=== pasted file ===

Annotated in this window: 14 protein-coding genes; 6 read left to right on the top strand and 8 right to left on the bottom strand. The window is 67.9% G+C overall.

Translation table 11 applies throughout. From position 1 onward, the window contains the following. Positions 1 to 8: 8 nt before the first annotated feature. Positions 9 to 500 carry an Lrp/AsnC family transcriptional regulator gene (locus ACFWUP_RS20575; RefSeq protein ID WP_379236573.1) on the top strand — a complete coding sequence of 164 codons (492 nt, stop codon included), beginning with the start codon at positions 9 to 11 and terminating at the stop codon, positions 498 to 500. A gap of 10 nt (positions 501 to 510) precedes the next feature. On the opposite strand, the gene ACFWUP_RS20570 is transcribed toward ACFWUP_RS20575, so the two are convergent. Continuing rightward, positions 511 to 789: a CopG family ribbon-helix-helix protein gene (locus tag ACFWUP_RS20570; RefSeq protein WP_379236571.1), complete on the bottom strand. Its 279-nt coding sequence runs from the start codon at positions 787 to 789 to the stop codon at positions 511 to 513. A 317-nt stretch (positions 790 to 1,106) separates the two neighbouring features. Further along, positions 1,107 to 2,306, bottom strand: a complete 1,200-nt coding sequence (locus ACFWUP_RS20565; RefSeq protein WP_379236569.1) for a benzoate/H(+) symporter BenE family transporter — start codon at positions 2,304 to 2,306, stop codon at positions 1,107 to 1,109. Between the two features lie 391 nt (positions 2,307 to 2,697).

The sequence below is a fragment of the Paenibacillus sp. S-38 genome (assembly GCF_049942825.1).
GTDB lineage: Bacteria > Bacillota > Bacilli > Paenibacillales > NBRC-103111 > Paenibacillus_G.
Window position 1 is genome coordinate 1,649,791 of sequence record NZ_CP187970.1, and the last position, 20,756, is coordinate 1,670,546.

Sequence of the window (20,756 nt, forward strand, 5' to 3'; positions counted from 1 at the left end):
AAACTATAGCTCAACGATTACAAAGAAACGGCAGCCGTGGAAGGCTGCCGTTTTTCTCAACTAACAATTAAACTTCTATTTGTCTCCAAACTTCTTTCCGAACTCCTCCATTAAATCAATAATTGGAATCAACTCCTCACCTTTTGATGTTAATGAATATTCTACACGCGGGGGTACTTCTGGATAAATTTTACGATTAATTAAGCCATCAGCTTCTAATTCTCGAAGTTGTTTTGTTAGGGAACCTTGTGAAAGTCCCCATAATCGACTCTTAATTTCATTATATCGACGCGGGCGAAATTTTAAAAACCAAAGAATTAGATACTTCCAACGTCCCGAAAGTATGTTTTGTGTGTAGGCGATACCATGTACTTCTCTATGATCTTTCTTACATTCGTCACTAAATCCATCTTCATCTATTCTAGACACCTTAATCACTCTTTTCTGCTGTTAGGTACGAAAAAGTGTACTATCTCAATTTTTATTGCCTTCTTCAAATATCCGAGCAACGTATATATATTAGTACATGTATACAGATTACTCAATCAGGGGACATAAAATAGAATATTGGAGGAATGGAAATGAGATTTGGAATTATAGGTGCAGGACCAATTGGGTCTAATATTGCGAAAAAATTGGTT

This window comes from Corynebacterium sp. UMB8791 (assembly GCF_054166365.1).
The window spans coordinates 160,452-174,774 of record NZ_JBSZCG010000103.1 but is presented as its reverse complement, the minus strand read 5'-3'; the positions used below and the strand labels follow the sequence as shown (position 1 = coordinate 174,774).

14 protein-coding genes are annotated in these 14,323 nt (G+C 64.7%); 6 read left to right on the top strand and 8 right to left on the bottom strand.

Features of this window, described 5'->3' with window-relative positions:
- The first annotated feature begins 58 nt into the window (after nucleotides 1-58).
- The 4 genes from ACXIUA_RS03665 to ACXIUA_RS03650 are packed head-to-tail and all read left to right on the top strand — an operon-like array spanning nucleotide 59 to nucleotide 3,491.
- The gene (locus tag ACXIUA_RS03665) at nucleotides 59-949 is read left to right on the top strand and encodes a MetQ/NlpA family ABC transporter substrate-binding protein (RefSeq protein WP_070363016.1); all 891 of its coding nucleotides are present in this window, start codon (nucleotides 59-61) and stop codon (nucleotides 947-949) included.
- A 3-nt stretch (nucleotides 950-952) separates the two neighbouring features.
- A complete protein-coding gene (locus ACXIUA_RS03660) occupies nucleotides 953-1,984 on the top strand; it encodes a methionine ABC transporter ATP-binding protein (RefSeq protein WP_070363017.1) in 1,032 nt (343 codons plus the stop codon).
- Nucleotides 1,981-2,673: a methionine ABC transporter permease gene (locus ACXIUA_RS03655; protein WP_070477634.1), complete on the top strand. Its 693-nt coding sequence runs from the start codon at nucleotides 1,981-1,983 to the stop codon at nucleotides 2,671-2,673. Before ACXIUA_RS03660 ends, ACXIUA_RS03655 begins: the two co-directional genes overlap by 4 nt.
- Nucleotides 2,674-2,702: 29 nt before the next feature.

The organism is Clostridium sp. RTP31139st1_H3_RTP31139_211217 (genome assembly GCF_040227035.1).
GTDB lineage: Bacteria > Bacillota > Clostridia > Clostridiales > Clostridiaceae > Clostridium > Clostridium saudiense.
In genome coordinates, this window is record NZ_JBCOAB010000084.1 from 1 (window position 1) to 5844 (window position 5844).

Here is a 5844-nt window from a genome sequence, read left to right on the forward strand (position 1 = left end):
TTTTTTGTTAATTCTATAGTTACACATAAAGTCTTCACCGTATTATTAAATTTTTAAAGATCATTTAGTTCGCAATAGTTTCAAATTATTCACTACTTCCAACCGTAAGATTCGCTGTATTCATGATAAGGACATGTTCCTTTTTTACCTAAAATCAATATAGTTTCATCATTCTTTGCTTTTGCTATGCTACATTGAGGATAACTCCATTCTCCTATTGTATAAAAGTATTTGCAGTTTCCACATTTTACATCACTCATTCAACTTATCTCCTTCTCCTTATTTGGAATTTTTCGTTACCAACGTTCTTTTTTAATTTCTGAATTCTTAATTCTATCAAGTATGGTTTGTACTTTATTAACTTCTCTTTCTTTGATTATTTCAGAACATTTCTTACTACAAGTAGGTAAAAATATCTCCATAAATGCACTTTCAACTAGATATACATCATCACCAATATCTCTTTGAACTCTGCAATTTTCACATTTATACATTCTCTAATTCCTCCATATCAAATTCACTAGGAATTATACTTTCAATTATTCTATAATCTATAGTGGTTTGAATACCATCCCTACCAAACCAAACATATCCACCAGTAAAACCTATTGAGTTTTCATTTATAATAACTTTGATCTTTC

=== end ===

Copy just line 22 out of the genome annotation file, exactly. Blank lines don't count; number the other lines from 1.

Here is a 5844-nt window from a genome sequence, read left to right on the forward strand (position 1 = left end):